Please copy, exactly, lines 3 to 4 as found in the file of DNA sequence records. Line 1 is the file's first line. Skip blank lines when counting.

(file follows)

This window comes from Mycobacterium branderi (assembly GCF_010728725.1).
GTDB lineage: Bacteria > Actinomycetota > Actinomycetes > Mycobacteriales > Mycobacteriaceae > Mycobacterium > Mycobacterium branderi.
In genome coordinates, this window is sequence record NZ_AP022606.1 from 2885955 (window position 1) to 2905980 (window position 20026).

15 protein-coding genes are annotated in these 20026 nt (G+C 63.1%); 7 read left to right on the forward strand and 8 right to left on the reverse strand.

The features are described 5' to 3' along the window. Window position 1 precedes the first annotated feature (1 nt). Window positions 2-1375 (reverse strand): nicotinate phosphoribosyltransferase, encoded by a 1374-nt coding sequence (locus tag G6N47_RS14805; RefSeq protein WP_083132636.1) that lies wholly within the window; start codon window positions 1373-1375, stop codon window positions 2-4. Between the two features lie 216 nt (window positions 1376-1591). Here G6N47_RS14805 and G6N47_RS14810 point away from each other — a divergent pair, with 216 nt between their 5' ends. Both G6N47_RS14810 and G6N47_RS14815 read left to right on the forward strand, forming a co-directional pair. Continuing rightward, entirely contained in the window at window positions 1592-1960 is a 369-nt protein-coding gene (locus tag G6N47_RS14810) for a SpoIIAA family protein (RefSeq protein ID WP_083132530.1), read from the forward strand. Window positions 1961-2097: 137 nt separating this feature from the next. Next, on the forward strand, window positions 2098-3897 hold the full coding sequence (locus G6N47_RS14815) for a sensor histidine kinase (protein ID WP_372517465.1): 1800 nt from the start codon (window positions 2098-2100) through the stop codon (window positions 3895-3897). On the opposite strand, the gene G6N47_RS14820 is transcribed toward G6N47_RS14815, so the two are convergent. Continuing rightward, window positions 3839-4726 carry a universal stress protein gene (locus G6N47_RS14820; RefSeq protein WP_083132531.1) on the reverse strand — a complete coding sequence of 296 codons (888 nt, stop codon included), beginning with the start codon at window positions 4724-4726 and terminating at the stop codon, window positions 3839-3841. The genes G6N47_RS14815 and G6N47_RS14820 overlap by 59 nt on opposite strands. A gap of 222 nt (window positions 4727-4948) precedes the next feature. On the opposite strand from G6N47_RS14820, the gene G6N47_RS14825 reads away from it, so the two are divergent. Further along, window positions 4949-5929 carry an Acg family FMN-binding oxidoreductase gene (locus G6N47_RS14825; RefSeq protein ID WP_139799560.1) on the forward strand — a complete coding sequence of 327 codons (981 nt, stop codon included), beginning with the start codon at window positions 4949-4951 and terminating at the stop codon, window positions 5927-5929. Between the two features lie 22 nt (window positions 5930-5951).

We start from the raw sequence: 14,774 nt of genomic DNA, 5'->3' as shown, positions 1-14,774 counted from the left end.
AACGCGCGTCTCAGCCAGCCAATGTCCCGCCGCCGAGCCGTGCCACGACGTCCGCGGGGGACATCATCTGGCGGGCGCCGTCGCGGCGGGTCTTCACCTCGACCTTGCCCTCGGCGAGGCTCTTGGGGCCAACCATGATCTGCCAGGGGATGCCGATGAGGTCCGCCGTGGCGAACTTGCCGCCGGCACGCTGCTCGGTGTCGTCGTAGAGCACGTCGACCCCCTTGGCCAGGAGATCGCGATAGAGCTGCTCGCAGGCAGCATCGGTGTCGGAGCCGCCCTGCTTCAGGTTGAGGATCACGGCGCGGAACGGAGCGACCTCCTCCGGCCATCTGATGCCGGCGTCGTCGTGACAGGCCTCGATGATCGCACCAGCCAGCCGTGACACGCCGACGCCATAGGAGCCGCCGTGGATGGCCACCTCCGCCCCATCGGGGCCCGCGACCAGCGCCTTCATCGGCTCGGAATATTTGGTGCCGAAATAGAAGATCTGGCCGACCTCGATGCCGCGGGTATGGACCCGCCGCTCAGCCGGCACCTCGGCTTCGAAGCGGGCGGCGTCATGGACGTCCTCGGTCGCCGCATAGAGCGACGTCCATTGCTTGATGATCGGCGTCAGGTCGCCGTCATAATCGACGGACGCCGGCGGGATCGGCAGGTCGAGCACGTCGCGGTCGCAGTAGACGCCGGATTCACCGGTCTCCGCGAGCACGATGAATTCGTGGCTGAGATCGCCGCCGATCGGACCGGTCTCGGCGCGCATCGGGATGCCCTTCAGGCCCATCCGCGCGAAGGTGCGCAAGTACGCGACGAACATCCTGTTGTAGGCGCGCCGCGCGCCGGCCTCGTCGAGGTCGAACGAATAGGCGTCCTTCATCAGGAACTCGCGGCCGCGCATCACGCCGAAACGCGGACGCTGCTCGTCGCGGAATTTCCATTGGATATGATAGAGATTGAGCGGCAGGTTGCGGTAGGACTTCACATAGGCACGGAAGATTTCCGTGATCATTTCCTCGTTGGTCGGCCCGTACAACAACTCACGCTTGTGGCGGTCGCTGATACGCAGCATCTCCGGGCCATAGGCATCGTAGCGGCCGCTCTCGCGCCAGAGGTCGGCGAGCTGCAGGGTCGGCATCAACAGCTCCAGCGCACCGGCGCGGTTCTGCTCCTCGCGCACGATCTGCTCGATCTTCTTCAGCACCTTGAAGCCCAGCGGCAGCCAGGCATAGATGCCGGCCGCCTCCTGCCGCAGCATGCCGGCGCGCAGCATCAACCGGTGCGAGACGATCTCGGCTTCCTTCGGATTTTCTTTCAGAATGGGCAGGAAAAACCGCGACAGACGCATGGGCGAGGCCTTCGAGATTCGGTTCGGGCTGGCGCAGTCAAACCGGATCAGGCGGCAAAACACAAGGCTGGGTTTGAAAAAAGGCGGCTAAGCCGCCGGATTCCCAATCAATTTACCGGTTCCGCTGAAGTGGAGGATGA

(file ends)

In genome coordinates, this window is sequence record NZ_AP022606.1 from 2885955 (window position 1) to 2905980 (window position 20026).

15 protein-coding genes are annotated in these 20026 nt (G+C 63.1%); 7 read left to right on the forward strand and 8 right to left on the reverse strand.